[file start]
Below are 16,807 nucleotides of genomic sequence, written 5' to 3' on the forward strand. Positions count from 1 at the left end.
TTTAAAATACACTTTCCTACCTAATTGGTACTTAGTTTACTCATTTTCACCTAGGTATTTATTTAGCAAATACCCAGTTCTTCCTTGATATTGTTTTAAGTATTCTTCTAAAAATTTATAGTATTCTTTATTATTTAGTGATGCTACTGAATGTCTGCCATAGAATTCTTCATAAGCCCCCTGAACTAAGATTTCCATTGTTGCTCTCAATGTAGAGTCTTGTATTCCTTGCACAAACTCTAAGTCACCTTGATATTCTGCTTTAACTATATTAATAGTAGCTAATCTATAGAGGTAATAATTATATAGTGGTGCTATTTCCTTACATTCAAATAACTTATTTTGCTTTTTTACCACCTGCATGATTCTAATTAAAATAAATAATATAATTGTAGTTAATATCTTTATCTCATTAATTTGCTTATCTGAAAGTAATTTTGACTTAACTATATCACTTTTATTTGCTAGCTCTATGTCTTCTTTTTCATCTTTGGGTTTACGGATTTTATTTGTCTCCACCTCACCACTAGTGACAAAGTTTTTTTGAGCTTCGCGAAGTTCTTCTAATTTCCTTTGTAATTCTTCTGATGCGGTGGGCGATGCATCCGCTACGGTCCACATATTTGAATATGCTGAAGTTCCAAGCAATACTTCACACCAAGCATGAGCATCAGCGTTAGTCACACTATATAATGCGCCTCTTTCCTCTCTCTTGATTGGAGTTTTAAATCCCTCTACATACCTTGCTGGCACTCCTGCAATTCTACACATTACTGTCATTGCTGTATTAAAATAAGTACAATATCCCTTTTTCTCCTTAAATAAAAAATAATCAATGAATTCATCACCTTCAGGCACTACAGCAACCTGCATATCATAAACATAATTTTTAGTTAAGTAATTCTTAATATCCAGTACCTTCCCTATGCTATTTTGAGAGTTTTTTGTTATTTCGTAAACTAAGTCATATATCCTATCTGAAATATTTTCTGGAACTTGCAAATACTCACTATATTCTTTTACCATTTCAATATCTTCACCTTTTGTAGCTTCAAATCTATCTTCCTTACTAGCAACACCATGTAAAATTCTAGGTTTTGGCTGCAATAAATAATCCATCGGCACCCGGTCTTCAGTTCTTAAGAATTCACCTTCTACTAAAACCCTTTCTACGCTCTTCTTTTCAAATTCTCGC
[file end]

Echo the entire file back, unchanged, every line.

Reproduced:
Below are 16,807 nucleotides of genomic sequence, written 5' to 3' on the forward strand. Positions count from 1 at the left end.
TTTAAAATACACTTTCCTACCTAATTGGTACTTAGTTTACTCATTTTCACCTAGGTATTTATTTAGCAAATACCCAGTTCTTCCTTGATATTGTTTTAAGTATTCTTCTAAAAATTTATAGTATTCTTTATTATTTAGTGATGCTACTGAATGTCTGCCATAGAATTCTTCATAAGCCCCCTGAACTAAGATTTCCATTGTTGCTCTCAATGTAGAGTCTTGTATTCCTTGCACAAACTCTAAGTCACCTTGATATTCTGCTTTAACTATATTAATAGTAGCTAATCTATAGAGGTAATAATTATATAGTGGTGCTATTTCCTTACATTCAAATAACTTATTTTGCTTTTTTACCACCTGCATGATTCTAATTAAAATAAATAATATAATTGTAGTTAATATCTTTATCTCATTAATTTGCTTATCTGAAAGTAATTTTGACTTAACTATATCACTTTTATTTGCTAGCTCTATGTCTTCTTTTTCATCTTTGGGTTTACGGATTTTATTTGTCTCCACCTCACCACTAGTGACAAAGTTTTTTTGAGCTTCGCGAAGTTCTTCTAATTTCCTTTGTAATTCTTCTGATGCGGTGGGCGATGCATCCGCTACGGTCCACATATTTGAATATGCTGAAGTTCCAAGCAATACTTCACACCAAGCATGAGCATCAGCGTTAGTCACACTATATAATGCGCCTCTTTCCTCTCTCTTGATTGGAGTTTTAAATCCCTCTACATACCTTGCTGGCACTCCTGCAATTCTACACATTACTGTCATTGCTGTATTAAAATAAGTACAATATCCCTTTTTCTCCTTAAATAAAAAATAATCAATGAATTCATCACCTTCAGGCACTACAGCAACCTGCATATCATAAACATAATTTTTAGTTAAGTAATTCTTAATATCCAGTACCTTCCCTATGCTATTTTGAGAGTTTTTTGTTATTTCGTAAACTAAGTCATATATCCTATCTGAAATATTTTCTGGAACTTGCAAATACTCACTATATTCTTTTACCATTTCAATATCTTCACCTTTTGTAGCTTCAAATCTATCTTCCTTACTAGCAACACCATGTAAAATTCTAGGTTTTGGCTGCAATAAATAATCCATCGGCACCCGGTCTTCAGTTCTTAAGAATTCACCTTCTACTAAAACCCTTTCTACGCTCTTCTTTTCAAATTCTCGC